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Int J Obes (Lond). 2008 Jan;32(1):177-84. Epub 2007 Sep 11.

Individual variability following 12 weeks of supervised exercise: identification and characterization of compensation for exercise-induced weight loss.

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  • 1Biopsychology Group, Institute of Psychological Sciences, University of Leeds, Leeds, UK. n.king@leeds.ac.uk

Abstract

OBJECTIVE:

To identify and characterize the individual variability in compensation for exercise-induced changes in energy expenditure (EE).

DESIGN:

Twelve-week exercise intervention.

SUBJECTS:

Thirty-five overweight and obese sedentary men and women (body mass index, 31.8+/-4.1 kg m(-2); age, 39.6+/-11.0 years) were prescribed exercise five times per week for 12 weeks under supervised conditions.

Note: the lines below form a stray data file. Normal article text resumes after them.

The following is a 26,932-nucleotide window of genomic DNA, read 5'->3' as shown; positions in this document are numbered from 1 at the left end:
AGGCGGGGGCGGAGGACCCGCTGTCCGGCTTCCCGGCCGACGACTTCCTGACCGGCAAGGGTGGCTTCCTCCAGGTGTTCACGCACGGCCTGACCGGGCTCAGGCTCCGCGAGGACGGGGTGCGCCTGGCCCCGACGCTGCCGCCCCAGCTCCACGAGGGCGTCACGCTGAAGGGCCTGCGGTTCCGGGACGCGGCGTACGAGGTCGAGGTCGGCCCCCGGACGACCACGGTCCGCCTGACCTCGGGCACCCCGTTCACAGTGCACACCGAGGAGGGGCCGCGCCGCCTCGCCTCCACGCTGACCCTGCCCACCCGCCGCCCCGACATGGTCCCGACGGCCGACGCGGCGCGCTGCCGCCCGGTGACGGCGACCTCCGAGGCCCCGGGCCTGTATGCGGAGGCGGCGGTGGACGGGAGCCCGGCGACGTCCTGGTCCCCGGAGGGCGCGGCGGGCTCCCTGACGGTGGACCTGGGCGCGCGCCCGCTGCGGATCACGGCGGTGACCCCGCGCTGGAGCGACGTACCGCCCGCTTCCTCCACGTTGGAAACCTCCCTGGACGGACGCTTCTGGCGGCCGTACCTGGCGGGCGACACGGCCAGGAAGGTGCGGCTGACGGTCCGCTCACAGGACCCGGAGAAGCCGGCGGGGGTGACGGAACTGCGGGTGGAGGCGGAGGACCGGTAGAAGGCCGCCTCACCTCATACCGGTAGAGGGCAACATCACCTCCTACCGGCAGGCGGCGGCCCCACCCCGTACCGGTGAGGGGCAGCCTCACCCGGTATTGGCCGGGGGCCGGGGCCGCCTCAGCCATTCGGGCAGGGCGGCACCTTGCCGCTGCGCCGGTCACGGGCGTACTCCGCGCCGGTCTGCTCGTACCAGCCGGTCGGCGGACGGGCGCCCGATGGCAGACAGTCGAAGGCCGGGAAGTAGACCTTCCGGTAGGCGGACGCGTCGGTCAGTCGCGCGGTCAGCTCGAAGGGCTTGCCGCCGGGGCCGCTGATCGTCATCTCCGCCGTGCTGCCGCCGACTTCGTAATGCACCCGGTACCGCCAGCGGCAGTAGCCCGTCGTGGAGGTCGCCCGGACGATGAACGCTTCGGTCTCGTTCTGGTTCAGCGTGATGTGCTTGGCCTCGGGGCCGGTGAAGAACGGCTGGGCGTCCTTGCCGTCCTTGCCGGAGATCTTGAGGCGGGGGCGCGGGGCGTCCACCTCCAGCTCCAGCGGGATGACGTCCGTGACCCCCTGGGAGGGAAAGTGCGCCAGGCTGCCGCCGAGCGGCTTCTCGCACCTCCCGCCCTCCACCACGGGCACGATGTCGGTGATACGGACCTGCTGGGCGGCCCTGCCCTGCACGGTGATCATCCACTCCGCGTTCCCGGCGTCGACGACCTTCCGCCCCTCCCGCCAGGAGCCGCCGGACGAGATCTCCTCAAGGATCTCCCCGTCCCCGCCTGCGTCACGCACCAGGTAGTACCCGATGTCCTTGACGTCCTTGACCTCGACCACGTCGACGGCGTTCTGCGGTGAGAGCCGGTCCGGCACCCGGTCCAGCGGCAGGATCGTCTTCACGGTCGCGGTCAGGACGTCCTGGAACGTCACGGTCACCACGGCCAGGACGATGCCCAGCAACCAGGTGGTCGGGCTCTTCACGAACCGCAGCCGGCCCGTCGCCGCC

MEASUREMENTS:

Body weight, body composition, resting metabolic rate (RMR), total daily energy intake (EI) and subjective appetite sensations were measured at weeks 0 and 12.

RESULTS:

When all subjects' data were pooled, the mean reduction in body weight (3.7+/-3.6 kg) was significant (P<0.0001) and as predicted, which suggested no compensation for the increase in EE. However, further examination revealed a large individual variability in weight change (-14.7 to +1.7 kg). Subjects were identified as compensators (C) or noncompensators (NC) based on their actual weight loss (mean NC=6.3+/-3.2 kg and C=1.5+/- 2.5 kg) relative to their predicted weight loss. C and NC were characterized by their different metabolic and behavioural compensatory responses. Moderate changes in RMR occurred in C (-69.2+/-268.7 kcal day(-1)) and NC (14.2+/-242.7 kcal day(-1)). EI and average daily subjective hunger increased by 268.2+/-455.4 kcal day(-1) and 6.9+/-11.4 mm day(-1) in C, whereas EI decreased by 130+/-485 kcal day(-1) and there was no change in subjective appetite (0.4+/-9.6 mm day(-1)) in NC.

CONCLUSION:

These results demonstrate that expressing the exercise-induced change in body weight as a group mean conceals the large inter-individual variability in body weight and compensatory responses. Individuals who experience a lower than predicted weight loss are compensating for the increase in EE.

[PubMed - indexed for MEDLINE]
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